NORMAL — Put these seven swinging grandmas in one room and what happens?
a.) instant coffee klatch;
b.) impromptu knitting circle;
c.) spontaneous coupon clipping;
d.) rocking jam session
If you chose d.), and you think we mean fresh homemade jam-making session at the stove, in between respites on the rocking chair, you're wrong.
If you think we mean they're an American band, and they'll help us party it down ... move to the head of the class.
Meet The Grannies U.S.
They're the plugged-in senior septet that debuted in Bloomington-Normal last summer as Yankee counterparts to one of Finland's surprise musical success stories: the Finnish Grannies, who routinely headline in some of Scandinavia's top concert halls.
Giving the Scandinavians a run for their money are Joy Schuler and Sara Woodrum on electric guitar, Karol Enright and Becky Altic on bass, Feli Sebastian and Vicki Cox on keyboards, and Nancy Steele Brokaw keeping the back-beat going on drums.
All are Twin Citians, save for Enright, who lives near El Paso, and Woodrum, who hails from Rantoul.
"It's been a trip learning a new style of playing," enthuses Cox, a 71-year-old grandma who retired from teaching and now pulls Elton John duty at the keyboard (and, hey, Elton's no spring chicken, either).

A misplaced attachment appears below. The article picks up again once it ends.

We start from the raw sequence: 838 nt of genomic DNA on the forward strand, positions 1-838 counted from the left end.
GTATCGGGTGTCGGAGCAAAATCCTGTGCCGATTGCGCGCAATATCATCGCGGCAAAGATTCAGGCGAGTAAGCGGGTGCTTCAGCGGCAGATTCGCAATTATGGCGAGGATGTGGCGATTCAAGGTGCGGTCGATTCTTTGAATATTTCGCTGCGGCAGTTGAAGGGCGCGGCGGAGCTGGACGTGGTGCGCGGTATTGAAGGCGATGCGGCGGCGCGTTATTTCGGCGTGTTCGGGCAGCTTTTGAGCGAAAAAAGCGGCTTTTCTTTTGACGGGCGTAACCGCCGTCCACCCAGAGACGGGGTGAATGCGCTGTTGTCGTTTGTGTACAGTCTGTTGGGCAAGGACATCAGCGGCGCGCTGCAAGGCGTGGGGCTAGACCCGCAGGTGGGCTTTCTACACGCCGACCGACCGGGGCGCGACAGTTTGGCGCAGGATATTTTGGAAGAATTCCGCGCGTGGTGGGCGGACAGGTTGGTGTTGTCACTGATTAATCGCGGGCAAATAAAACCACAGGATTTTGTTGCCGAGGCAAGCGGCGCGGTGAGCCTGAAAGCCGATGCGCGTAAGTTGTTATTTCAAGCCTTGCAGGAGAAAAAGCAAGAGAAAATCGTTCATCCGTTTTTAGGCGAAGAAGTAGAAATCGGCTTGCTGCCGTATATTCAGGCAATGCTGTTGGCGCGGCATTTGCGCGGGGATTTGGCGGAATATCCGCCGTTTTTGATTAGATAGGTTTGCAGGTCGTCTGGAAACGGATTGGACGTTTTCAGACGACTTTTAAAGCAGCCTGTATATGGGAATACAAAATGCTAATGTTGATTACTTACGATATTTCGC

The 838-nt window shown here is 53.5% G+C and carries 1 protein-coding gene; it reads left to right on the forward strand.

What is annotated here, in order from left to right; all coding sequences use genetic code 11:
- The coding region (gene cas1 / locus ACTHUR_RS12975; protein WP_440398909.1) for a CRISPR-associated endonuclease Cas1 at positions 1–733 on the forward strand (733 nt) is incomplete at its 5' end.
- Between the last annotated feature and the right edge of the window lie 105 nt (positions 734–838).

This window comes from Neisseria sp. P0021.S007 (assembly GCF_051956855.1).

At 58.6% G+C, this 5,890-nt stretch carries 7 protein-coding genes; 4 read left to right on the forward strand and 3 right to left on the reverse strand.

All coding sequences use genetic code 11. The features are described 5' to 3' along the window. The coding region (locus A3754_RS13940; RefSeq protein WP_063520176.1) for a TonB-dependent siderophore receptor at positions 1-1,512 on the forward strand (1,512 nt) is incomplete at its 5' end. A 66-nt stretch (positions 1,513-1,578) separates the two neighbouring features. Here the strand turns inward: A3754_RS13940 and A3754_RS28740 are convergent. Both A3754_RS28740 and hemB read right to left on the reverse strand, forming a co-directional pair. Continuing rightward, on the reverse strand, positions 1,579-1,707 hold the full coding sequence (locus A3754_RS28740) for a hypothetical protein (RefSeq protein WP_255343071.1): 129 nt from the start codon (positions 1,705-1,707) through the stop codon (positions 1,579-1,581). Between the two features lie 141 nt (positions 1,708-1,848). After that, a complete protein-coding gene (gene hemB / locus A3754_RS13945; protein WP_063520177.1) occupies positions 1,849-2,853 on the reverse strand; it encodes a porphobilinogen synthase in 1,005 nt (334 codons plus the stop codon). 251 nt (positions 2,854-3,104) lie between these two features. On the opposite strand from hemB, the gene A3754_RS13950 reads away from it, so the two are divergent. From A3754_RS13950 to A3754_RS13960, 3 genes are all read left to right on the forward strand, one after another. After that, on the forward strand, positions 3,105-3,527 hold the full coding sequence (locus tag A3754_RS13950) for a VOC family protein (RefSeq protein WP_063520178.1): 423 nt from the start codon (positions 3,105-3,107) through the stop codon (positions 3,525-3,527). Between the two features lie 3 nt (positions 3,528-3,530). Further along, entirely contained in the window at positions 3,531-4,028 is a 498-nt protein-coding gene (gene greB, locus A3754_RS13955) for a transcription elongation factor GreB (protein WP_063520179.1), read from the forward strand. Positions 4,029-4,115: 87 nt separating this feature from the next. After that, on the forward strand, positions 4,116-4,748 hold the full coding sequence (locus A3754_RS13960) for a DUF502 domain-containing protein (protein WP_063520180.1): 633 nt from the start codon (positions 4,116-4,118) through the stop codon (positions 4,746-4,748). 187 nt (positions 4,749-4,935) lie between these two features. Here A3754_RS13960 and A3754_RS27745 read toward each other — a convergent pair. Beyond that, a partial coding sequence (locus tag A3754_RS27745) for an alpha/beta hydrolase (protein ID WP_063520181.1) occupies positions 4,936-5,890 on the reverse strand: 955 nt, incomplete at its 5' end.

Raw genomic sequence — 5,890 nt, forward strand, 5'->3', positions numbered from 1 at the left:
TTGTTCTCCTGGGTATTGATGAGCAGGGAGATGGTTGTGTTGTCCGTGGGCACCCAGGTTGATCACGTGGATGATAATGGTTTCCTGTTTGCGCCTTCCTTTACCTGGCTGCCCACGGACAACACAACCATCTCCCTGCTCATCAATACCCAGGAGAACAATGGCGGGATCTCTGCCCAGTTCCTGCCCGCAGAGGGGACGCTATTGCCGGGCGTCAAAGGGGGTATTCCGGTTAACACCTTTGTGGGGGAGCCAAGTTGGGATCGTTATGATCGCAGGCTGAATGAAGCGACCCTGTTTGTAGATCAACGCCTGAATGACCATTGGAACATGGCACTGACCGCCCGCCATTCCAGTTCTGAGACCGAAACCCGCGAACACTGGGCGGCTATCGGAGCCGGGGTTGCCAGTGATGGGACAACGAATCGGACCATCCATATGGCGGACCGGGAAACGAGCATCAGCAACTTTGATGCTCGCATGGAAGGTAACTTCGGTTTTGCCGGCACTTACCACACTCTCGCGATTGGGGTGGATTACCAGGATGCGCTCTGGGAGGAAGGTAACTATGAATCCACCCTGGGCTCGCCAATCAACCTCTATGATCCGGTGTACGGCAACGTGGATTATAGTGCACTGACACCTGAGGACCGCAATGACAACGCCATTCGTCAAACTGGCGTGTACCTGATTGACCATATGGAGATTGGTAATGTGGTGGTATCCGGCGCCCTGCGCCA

"I'm thrilled to be a part of this group," adds Altic, expecting her ninth grandchild in February but still in the workforce as an RN simulation coordinator in Illinois Wesleyan University's School of Nursing.
"I've always imagined singing/playing in a band ... my son is a professional musician who's played in bands that have done both U.S. and European tours. Since he plays bass, I thought I should, too!"
Seventy-year-old Feli Sebastian, a retired clinical psychologist, lost both her mother and a brother within six months this year and felt that she could work through her grief with music.
Presto: another Granny ready to rock, dividing her time between keyboards and flute, ready to take up either when duty calls ("yes" to some flute in Dylan's "Blowin' in the Wind," back to the keyboards for the Eagles' "Take It Easy").
"I discovered rock 'n' roll through the Grannies Band," notes Sebastian, who moved from the Philippines to the States 35 years ago. "It is different from what I was exposed to, but I'm beginning to like it."
Yeah, yeah, yeah?
Enright, 60, joined up surreptitiously, without notifying her own kids and grand-kids of her rock star yearnings.
"Then something was posted on Facebook," and, whoops, her cover was blown sky-high, just like the school in Alice Cooper's "School's Out." "One of my daughters saw it, and it was 'Hey everybody, look at mom! She's in a rock band!'"
"I guess the secret is out, yes I AM in a rock band," Enright remembers saying, qualifying her blown cover with, "and I'm having the time of my life!"
Just ask Schuler, 65, who's traded in her apron strings for guitar strings, with no regrets whatsoever.
"It's so much fun being able to play the rock 'n' roll songs I grew up with."